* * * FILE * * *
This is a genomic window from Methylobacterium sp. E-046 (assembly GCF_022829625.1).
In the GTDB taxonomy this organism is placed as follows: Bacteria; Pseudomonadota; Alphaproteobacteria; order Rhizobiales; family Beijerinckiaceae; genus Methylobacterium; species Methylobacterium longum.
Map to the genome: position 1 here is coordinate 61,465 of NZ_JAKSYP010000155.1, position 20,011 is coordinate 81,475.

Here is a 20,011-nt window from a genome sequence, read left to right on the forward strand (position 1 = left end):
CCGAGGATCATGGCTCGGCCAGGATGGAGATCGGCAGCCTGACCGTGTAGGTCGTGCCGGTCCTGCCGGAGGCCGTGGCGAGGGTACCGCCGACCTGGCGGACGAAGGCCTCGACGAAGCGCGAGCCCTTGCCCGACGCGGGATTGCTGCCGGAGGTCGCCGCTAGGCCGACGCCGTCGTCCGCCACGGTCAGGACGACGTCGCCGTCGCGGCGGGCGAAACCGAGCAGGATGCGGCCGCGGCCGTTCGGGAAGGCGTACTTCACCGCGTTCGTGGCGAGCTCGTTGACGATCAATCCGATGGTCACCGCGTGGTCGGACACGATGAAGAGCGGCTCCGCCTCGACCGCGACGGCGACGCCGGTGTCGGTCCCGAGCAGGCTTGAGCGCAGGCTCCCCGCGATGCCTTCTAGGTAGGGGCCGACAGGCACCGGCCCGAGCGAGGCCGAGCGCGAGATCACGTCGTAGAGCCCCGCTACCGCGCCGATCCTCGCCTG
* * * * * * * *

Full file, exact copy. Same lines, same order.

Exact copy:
This is a genomic window from Methylobacterium sp. E-046 (assembly GCF_022829625.1).
In the GTDB taxonomy this organism is placed as follows: Bacteria; Pseudomonadota; Alphaproteobacteria; order Rhizobiales; family Beijerinckiaceae; genus Methylobacterium; species Methylobacterium longum.
Map to the genome: position 1 here is coordinate 61,465 of NZ_JAKSYP010000155.1, position 20,011 is coordinate 81,475.

Here is a 20,011-nt window from a genome sequence, read left to right on the forward strand (position 1 = left end):
CCGAGGATCATGGCTCGGCCAGGATGGAGATCGGCAGCCTGACCGTGTAGGTCGTGCCGGTCCTGCCGGAGGCCGTGGCGAGGGTACCGCCGACCTGGCGGACGAAGGCCTCGACGAAGCGCGAGCCCTTGCCCGACGCGGGATTGCTGCCGGAGGTCGCCGCTAGGCCGACGCCGTCGTCCGCCACGGTCAGGACGACGTCGCCGTCGCGGCGGGCGAAACCGAGCAGGATGCGGCCGCGGCCGTTCGGGAAGGCGTACTTCACCGCGTTCGTGGCGAGCTCGTTGACGATCAATCCGATGGTCACCGCGTGGTCGGACACGATGAAGAGCGGCTCCGCCTCGACCGCGACGGCGACGCCGGTGTCGGTCCCGAGCAGGCTTGAGCGCAGGCTCCCCGCGATGCCTTCTAGGTAGGGGCCGACAGGCACCGGCCCGAGCGAGGCCGAGCGCGAGATCACGTCGTAGAGCCCCGCTACCGCGCCGATCCTCGCCTG